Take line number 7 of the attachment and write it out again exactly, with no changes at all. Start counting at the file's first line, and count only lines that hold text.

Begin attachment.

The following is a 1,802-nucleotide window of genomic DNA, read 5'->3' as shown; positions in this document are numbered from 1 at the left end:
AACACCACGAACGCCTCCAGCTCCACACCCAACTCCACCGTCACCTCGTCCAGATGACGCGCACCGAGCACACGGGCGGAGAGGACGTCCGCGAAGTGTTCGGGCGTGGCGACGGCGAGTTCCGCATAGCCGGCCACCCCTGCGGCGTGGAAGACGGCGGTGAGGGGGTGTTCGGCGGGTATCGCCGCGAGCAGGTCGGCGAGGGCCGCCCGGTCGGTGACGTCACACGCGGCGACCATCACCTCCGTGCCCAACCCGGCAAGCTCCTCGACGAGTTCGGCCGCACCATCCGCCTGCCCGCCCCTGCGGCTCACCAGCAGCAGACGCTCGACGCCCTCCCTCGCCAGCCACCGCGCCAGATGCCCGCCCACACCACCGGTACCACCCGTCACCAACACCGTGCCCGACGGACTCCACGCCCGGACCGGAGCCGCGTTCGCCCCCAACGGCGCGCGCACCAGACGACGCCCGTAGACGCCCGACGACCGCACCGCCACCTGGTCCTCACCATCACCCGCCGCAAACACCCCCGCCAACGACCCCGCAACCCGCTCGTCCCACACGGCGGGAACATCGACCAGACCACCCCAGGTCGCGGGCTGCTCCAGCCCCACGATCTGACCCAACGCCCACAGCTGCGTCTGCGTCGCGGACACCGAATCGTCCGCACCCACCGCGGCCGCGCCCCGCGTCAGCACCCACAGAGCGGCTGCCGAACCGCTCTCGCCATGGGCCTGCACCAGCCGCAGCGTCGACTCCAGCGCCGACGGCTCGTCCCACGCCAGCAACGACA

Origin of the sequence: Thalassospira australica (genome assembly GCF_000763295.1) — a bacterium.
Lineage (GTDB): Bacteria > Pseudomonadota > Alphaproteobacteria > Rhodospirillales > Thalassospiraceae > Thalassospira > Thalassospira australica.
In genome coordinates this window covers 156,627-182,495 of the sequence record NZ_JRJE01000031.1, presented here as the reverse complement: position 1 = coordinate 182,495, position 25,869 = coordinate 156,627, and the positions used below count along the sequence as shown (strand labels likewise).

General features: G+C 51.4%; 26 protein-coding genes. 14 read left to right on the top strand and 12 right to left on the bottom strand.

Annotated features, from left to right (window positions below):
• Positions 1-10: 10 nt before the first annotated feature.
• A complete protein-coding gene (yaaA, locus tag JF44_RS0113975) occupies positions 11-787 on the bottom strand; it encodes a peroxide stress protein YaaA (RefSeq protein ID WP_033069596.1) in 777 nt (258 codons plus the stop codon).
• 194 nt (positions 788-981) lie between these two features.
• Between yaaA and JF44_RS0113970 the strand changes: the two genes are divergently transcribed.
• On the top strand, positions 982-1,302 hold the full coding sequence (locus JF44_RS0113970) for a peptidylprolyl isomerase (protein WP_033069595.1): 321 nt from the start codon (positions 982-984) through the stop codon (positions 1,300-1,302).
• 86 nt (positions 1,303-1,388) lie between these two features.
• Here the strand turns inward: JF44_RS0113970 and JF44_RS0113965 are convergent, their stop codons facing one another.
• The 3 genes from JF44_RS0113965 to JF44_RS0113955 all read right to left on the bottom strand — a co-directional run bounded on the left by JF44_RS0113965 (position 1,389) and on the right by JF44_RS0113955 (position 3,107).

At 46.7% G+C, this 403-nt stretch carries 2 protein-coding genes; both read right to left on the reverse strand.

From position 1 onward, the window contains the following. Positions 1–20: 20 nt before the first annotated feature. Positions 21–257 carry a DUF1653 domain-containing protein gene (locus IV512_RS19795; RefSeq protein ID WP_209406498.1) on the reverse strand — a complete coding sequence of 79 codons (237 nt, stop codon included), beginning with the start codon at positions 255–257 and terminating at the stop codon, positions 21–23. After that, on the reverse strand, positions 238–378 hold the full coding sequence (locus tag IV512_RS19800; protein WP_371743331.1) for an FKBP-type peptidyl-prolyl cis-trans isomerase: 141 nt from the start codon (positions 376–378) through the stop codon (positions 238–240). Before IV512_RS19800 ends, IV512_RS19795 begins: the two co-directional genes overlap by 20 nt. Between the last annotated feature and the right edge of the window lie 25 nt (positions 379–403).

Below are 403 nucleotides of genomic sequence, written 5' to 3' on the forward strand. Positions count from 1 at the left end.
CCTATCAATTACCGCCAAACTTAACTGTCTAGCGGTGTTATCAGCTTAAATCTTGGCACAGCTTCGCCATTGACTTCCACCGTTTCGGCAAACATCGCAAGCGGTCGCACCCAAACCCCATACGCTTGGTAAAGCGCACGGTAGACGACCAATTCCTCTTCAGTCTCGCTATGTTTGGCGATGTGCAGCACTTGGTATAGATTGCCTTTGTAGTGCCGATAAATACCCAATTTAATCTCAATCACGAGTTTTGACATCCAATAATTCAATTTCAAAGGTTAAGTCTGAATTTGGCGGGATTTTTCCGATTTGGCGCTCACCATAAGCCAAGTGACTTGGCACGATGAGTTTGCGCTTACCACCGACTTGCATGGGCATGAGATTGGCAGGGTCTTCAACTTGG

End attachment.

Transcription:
Annotated features, from left to right (window positions below):